The Extent of Biblical Authority over Worship
For the past couple of weeks I have been establishing the need to root our theology and practice of worship in the authoritative and sufficient Word of God. So what would it mean, then for our worship to be truly governed by the authority and sufficiency of Scripture? This emphasis upon biblical authority over our corporate worship applies in at least four areas
First, the elements of our worship must be derived from the Word of God. The sufficient Word has given those ordinary means of grace that are necessary for worship:
Paul commands Timothy, in the context of teaching him how to behave in the house of God, “devote yourself to the public reading of Scripture (1 Tim 4:13). He repeats similar commands in Colossians 4:16 and 1 Thessalonians 5:27.
Paul also commands Timothy to “devote yourself . . . to exhortation, to teaching” (1 Tim 4:13) and “preach the Word; be ready in season and out of season; reprove, rebuke, and exhort, with complete patience and teaching” (2 Tim 4:2).
Third, Paul commands that “supplications, prayers, intercessions, and thanksgivings be made for all people, for kings and for all who are in high positions (1 Tim 2:1). He commands the Colossians to “continue steadfastly in prayer (4:2), and to the Ephesians he admonishes, “praying at all time in the Spirit, with all prayer and supplication . . . making supplication for all the saints” (6:18).
A fourth biblically-prescribed element might not actually be a separate element at all, but rather a form of Scripture reading or prayer, and that is singing. In both Ephesians 5:19 and Colossians 3:16, Paul commands gathered believers to sing psalms, hymns, and spiritual songs, thereby “singing and making melody to the Lord with your heart” (Eph 5:19) and “teaching and admonishing one another in all wisdom” (Col 3:16).
Fifth, Paul commanded the Corinthian church, “On the first day of the week, each of you is to put something aside and store it up, as he may prosper, so that there will be no collecting when I come” (1 Cor 16:2). Although in its immediate context this refers to giving that was taken to needy believers in Jerusalem (v. 3), Paul indicates that elders should be paid (1 Tim 5:17–18), and so it is fitting that such regular, weekly giving be used for that purpose as well, in addition to caring for the particular needs of members in the congregation (Acts 6:1, 1 Tim 5:3) and other material functions of the church.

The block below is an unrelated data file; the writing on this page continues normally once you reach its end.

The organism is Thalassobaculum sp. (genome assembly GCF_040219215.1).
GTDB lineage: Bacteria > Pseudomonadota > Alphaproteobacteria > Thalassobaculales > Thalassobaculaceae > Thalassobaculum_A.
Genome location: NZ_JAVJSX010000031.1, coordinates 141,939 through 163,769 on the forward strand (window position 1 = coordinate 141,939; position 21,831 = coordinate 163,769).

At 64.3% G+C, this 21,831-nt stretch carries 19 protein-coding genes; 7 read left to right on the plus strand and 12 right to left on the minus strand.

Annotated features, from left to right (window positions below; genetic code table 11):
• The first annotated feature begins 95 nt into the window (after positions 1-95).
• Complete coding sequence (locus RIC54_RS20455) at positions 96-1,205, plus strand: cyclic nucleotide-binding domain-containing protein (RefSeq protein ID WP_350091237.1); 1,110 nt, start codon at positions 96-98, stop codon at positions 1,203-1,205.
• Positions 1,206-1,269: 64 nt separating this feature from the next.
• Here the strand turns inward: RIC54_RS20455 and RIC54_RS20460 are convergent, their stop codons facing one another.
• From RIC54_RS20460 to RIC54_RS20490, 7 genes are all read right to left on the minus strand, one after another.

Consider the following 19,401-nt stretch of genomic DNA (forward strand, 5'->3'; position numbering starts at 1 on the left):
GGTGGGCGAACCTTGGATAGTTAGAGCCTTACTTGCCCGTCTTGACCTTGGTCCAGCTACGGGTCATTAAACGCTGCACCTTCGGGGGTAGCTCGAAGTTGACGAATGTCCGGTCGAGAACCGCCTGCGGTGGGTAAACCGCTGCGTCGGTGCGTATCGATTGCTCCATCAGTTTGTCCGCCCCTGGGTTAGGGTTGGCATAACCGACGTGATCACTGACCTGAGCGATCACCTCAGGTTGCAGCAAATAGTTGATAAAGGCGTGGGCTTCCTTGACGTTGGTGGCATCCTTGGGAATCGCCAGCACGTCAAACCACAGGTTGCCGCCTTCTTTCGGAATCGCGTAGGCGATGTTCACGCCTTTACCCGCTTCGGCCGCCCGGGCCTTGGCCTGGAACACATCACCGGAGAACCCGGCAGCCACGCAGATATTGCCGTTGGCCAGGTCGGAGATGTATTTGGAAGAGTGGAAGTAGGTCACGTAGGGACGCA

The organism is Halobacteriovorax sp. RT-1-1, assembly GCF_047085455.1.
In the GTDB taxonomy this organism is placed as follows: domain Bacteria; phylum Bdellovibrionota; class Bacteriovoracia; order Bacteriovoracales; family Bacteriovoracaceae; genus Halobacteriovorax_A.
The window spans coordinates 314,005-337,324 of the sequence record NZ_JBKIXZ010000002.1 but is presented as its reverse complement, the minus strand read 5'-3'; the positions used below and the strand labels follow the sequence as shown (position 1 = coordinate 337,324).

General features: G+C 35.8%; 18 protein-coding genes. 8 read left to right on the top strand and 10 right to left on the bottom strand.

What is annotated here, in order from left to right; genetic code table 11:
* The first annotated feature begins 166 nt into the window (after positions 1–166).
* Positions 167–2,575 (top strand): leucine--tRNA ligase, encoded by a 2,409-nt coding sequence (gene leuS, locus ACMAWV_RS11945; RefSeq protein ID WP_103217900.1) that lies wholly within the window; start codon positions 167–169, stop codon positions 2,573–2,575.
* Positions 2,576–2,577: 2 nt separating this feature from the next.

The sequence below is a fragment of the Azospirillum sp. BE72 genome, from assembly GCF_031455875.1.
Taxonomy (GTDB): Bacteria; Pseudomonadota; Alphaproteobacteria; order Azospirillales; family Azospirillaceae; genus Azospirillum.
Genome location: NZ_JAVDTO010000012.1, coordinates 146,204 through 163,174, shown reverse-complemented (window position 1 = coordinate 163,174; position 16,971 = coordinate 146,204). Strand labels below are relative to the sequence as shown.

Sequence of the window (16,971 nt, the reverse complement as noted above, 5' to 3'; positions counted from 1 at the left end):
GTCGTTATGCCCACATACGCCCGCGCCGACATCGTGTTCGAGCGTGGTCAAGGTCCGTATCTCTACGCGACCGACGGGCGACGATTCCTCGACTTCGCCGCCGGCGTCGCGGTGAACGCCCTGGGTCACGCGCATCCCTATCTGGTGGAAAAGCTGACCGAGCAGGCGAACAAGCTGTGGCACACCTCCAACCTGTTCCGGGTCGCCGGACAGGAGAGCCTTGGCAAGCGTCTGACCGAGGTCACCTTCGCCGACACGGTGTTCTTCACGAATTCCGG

Sixth, Christ commanded in his Great Commission to the disciples, “Go therefore and make disciples of all nations, baptizing them in the name of the Father and of the Son and of the Holy Spirit.”
And finally, Paul told the Corinthian church that he passed on “the Lord’s Supper” to the church, having received it from the Lord himself (1 Cor 11:20, 23).
These are the only corporate worship elements given to the church in the NT for worship—they are all we need. To add or subtract from these God-ordained elements would be to distrust the sufficiency of God’s Word in giving us what we need to equip us for every good work (2 Tim 3:17). So the first way our worship is shaped by Scripture is in the elements we choose to include.
Second, the content of our worship elements must be derived from the Word of God. Paul said to preach the Word. He said that when we sing, we must “let the Word of Christ dwell richly within us.” Even our prayers to God should be saturated with Scripture. Put simply, in corporate worship we read the Word, sing the Word, preach the Word, pray the Word, and act out the Word. Again, our worship is born of, built on, fueled by, governed by, filled with, and sanctified by the truth of God’s Word.
Third, the forms of our worship should be derived from the Word of God. We must remember that the Bible is not simply a static collection of theological propositions. Rather, Scripture is a collection of God-inspired literary forms that express his truth, and all of Scripture, including its aesthetic aspects, carry the weigh of divine authority. Therefore, as we choose artistic forms of expression in our modern cultural context, we must be sure that the way in which those forms communicate truth correspond to the way in which Scripture itself aesthetically communicates truth. For example, even the modern music that we chose for our worship must carry the same reverence and weight that the songs of Scripture express.
I’ll tackle the fourth aspect of corporate worship that should be governed by Scripture next week.
About Scott Aniol
Scott Aniol is the founder and Executive Director of Religious Affections Ministries. He is director of doctoral worship studies at Southwestern Baptist Theological Seminary, where he teaches courses in ministry, worship, hymnology, aesthetics, culture, and philosophy. He is the author of Worship in Song: A Biblical Approach to Music and Worship, Sound Worship: A Guide to Making Musical Choices in a Noisy World, and By the Waters of Babylon: Worship in a Post-Christian Culture, and speaks around the country in churches and conferences. He is an elder in his church in Fort Worth, TX where he resides with his wife and four children. Views posted here are his own and not necessarily those of his employer.